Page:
We are living in a time when certain congresspeople sound more concerned about the Palestinian people than American citizens, as none of the 2020 Democratic president hopefuls issued any support for Israel as that nation suffered under an attack of 700 rockets from the terrorist group Hamas-controlled West Bank.

So it’s not entirely surprising that two stories featuring a high school and a college trying to erase the Founding Fathers didn’t get much attention. After all, America is the problem, they tell us.

But there is good news during this time when some want this country to be considered the Great Satan and unworthy of support. And one of the best ways to take a nation from inside is to destroy its history and heroes. While they try, the good news is, some are pushing back.

In the recent past, attempts to erase American history manifested as vandalism or protests to remove commemorating Confederate generals and Southern Civil War dead. But our past is a fact, one that reminds us how far we have come.

We absolutely should have conversations about our history, as being an American is like practicing medicine — you must work at it every day. But becoming a better people and nation requires knowing and understanding your past. Toppling statues and erasing people from paintings and pictures accomplishes one thing — making it impossible to understand who we are.

Now, instead of focusing on the Civil War Southern military imagery, the move to condemning the Founding Fathers is here. A working group at a high school on Northern California has recommended “archiving” a panel painting featuring former President George Washington.

The College Fix reported the group’s statement, “We come to these recommendations due to the continued historical and current trauma of Native Americans and African Americans with these depictions in the mural that glorifies slavery, genocide, colonization, manifest destiny, white supremacy, oppression, etc. This mural doesn’t represent [San Francisco Unified School District] values of social justice, diversity, united, student-centered. It’s not student-centered if it’s focused on the legacy of artists, rather than the experience of the students.”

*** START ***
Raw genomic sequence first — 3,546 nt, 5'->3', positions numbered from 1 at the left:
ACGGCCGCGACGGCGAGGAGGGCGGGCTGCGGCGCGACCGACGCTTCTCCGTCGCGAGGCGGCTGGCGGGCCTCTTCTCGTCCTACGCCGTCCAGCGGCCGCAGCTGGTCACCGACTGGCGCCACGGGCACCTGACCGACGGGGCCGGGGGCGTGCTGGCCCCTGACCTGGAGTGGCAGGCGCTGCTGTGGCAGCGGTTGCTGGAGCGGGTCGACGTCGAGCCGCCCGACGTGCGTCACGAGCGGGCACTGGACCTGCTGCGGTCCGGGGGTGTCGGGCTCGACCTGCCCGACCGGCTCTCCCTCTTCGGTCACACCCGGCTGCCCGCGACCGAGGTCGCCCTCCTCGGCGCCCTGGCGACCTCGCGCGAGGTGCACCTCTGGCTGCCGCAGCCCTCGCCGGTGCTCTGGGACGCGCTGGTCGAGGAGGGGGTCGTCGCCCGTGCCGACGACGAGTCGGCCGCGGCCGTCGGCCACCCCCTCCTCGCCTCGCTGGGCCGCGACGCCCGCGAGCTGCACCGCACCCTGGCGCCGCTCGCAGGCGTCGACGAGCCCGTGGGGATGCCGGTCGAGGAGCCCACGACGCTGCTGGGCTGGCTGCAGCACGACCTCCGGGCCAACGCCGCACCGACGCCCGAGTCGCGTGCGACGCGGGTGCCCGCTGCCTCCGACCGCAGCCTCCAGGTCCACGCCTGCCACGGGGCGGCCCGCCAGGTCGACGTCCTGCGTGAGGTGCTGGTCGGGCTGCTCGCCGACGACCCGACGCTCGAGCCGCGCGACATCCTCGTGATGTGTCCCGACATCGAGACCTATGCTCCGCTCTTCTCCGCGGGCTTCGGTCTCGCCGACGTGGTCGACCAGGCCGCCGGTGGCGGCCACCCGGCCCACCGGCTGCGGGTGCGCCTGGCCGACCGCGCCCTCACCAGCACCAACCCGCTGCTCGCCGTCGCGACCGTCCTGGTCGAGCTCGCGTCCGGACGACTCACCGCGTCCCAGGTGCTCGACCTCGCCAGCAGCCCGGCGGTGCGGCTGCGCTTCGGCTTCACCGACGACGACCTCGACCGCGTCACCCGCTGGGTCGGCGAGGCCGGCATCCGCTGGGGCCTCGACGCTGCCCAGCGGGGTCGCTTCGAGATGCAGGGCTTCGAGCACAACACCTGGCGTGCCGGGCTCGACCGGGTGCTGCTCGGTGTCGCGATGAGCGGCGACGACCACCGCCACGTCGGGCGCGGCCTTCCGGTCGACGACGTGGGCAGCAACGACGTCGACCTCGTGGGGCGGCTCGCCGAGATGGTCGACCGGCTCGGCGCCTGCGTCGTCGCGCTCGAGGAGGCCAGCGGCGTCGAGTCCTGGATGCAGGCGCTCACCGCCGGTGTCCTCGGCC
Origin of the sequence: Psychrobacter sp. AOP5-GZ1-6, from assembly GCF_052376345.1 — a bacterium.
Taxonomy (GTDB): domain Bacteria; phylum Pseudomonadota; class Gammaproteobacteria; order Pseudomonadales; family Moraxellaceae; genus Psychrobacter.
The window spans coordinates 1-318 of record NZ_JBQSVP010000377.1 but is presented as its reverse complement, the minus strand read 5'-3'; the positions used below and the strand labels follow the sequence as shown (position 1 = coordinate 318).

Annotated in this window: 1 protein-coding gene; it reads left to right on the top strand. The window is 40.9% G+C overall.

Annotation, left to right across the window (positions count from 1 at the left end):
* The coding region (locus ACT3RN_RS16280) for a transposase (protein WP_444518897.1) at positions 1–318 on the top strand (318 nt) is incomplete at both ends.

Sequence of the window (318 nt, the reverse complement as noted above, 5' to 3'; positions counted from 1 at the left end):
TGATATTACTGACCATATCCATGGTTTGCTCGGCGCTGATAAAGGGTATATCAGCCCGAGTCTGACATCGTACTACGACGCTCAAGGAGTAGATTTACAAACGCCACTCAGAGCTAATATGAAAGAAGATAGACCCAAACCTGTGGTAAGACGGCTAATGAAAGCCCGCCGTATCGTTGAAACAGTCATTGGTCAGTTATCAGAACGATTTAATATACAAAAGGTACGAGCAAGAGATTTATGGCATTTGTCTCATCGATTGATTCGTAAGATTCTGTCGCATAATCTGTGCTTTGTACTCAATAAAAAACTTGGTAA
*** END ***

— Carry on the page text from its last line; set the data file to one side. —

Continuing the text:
A historian wrote an op-ed in the Wall Street Journal condemning the move and told College Fix there “is a deeply wrongheaded habit to project today’s norms, values, ideals backwards in time to find our ancestors inevitably falling short. It betrays a very troubling intolerance of art and the ambiguity of art and the aspirations of art,” he told the group. He added “that the ‘mural is not a celebration of genocide, it’s a challenge to westward expansion.’ “

In other words, context matters, but don’t tell that to anyone desperate to apply today’s social justice warrioring to the past. The mural’s future remains to be decided.

In March, on the opposite coast of the country, students at Hofstra University in New York rallied once again to have a statue of Thomas Jefferson removed. Fox News reports, “Hofstra University student activists are calling for the removal of a statue of Thomas Jefferson from campus near New York City because they say the third American president represents racism and slavery. Students participated Friday in the second annual ‘Jefferson Has Gotta Go!’ event over the statue that has been subject to protests and acts of vandalism in the past, with some previously defacing it with ‘DECOLONIZE’ and ‘Black Lives Matter’ slogans.”

A petition to remove the statue argues, “‘Jefferson’s values aided in the construction of institutionalized racism and justified the subjugation of black people in the United States,’ the petition read. ‘Jefferson has been embraced as an icon by white supremacist and neo-nazi organizations such as the Ku Klux Klan and online white supremacist chat rooms.’”

So, now we’re going to let racist lunatics in online chatrooms control how we view the past and present? Let’s not. The fact is, the Founding Fathers were flawed people. We all are in some fashion. The good news is we continually work at becoming a better people and nation. We endured a horrific civil war costing the lives of at least 620,000 Americans, specifically to change who we were.

While the call to erase people from history, to take down statues, and remove art is couched in terms of “safety” or preventing “trauma,” the fact of the matter is you can only begin to destroy a nation by erasing its past and killing its heroes. Americans have historically made clear we reject racism and bigotry. Appealing to that sense of fairness makes sense, especially when the goal is to strike at the heart of a nation’s history from which we derive our understanding of ourselves.

The United States exists as an idea. We are a nation which was not naturally formed due to geography, language or a shared history. Being an American stems from the idea of freedom. If you can demonize those who established that idea, remove them from the public square and even make it dangerous to discuss or laud them, America itself begins to disappear.

The left knows this full well. For everyone else who understands the vital importance of our history, it’s time to make sure we do not surrender to this bizarre assault on our Founding, our heroes, and the past in general.